London mayor Sadiq Khan has come under pressure to “pause and reflect” on plans for the Silvertown Tunnel in light of the climate emergency.
At yesterday’s Mayor’s Question Time, Green Party assembly member Zack Polanski called for a “comprehensive review” of the scheme.
“Opposition is growing by the day,” he said. “How loud does this have to be for you to pause and reflect? Last month I promised to push you further and faster when I believe there are gaps in your plans for climate emergency and this tunnel is a pretty huge gap.
“Londoners are rightly very concerned about it and I think more will be as awareness grows.”
Polanski also asked Khan to meet local residents to talk about the plans.
However Khan said the scheme has been “one of the most heavily scrutinised projects in the history of the mayoralty”.
He added: “”It has been consulted on in one form or another on 10 separate occasions. All these consultations helped TfL develop its proposals with the benefit of feedback from the public and other stakeholders.
“As a result of this extensive consultation and engagement and my own review of the project, the scheme is very different to the one first envisaged, with better public transport, walking and cycling provision, concessions and discounts people, support for local businesses and stronger environmental commitments for construction.
“We’ve long needed a new river crossing in this part of London and I’m confident we have the right scheme for Londoners.”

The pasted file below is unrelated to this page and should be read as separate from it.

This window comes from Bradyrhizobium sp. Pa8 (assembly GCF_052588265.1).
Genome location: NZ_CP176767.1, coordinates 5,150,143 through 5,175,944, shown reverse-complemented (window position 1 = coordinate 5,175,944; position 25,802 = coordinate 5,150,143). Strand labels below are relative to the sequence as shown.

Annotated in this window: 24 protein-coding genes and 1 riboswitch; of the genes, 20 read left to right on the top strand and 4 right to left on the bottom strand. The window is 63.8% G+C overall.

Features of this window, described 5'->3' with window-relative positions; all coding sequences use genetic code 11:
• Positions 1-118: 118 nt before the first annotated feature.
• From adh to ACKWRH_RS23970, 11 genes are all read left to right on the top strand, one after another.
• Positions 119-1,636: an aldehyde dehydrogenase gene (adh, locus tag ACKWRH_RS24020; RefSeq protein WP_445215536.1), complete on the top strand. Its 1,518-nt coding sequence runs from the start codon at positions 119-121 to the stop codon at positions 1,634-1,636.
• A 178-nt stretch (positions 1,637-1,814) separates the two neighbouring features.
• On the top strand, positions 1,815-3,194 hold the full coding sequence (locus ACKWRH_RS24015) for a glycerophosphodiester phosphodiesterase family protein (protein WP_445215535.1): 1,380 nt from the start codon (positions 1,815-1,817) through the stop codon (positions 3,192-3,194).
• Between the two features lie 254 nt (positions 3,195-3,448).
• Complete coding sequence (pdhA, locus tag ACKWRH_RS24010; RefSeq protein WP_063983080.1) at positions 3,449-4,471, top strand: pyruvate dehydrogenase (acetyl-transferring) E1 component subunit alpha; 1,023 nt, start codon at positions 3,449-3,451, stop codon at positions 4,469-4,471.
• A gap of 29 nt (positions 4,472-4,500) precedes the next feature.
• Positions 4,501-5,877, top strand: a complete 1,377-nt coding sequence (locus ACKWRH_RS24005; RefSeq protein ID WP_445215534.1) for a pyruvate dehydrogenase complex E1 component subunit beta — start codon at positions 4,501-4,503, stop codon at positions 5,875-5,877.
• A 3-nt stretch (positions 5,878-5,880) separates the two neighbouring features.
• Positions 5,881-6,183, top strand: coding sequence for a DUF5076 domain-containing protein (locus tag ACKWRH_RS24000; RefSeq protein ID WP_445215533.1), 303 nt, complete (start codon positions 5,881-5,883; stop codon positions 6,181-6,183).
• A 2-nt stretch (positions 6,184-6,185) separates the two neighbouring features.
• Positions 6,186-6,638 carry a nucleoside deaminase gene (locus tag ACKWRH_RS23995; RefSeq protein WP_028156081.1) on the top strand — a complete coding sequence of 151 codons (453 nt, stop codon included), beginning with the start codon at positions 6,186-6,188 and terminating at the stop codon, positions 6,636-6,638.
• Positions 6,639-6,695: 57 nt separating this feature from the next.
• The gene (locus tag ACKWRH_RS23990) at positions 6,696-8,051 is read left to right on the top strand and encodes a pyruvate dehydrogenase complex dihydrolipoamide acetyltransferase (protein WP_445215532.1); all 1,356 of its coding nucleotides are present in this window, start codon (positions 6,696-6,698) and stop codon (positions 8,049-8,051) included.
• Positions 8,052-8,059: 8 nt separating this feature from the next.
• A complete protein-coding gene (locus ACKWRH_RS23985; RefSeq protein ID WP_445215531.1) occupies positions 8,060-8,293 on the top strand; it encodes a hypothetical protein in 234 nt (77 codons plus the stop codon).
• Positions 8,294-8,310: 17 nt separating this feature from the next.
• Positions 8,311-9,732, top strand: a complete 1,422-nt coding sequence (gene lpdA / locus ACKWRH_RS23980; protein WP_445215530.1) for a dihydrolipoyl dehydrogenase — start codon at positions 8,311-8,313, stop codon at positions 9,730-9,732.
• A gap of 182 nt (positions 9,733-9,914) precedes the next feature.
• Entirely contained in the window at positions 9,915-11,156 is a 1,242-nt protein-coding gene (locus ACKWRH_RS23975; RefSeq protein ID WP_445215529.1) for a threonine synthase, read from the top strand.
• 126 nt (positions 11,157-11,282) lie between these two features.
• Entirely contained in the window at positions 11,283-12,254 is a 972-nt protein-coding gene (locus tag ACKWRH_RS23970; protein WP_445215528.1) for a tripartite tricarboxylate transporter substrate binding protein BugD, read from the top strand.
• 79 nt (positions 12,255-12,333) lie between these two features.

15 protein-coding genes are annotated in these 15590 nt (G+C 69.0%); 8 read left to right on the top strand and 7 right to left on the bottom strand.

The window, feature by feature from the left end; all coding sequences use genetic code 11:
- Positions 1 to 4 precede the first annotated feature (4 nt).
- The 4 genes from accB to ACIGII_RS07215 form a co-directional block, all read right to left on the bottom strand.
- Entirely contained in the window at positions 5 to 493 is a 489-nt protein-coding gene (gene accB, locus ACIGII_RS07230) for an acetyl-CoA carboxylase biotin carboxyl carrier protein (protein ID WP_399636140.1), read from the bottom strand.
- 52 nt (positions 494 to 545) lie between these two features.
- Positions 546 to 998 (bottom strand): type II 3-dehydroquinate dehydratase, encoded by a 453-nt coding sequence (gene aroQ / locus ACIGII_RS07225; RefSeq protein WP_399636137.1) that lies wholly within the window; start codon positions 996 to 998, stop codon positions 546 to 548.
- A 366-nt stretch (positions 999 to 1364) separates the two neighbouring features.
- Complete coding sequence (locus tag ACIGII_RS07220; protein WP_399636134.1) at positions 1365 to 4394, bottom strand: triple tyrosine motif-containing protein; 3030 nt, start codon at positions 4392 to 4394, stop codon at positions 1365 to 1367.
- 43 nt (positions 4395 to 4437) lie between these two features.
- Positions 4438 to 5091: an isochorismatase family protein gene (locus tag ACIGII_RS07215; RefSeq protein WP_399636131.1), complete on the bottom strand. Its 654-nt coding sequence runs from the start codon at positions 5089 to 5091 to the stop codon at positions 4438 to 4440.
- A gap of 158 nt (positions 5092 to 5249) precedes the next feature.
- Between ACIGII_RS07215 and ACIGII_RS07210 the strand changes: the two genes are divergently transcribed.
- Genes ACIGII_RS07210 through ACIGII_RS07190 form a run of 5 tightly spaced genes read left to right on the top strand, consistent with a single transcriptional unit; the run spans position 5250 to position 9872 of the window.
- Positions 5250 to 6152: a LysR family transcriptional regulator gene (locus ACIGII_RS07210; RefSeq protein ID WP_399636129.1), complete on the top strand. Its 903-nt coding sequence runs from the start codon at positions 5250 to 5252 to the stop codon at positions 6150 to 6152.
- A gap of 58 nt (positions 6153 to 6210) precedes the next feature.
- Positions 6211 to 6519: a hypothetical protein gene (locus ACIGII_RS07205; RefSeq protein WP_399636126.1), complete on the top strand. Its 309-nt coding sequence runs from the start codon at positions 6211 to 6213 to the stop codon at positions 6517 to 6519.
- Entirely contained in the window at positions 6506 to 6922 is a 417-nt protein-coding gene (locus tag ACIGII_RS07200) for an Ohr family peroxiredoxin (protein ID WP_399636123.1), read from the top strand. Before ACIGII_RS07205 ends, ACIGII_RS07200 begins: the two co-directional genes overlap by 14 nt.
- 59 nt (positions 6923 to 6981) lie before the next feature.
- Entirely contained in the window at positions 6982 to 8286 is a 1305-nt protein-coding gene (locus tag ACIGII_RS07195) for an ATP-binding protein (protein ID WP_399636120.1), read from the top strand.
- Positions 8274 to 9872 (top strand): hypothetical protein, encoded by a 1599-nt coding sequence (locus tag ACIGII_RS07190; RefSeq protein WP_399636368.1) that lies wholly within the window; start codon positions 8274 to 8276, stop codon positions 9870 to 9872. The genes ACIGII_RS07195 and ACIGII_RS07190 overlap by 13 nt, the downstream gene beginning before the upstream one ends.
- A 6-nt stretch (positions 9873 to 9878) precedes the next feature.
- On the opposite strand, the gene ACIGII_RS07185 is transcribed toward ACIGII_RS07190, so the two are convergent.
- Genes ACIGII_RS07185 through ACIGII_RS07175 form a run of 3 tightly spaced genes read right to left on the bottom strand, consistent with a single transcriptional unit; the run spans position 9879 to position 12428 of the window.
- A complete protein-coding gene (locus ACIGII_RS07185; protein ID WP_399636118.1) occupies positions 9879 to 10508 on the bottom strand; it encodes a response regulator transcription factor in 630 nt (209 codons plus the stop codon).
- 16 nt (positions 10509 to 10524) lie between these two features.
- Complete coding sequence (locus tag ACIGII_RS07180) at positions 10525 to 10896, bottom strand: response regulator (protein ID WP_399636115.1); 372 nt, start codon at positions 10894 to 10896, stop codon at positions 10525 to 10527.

The 1.4km twin bored Silvertown Tunnel is set to be completed in 2025 and will connect south London with the Tidal Basin Roundabout in Silvertown, in a bid to relieve congestion at the Blackwall Tunnel.
The project attracted a lot of attention in the build up to the London Mayoral Election with many local politicians calling for it to be scrapped on environmental grounds.
In April, a group of senior transport planners and climate experts urged transport secretary Grant Shapps and London Mayor Sadiq Khan to put an immediate stop to work on the Silvertown Tunnel to re-evaluate the scheme’s environmental impact.
In a letter to Shapps and Khan, the group of 52 academics and campaigners called for an “emergency review” to be carried out to determine if the East London project is in line with the UK’s climate change objectives.
Despite its objectors, work on the project continues to gather pace with more than 60% of piling work now complete.
Department of Civil Engineering https://www.ibu.edu.ba/department-of-civil-engineering/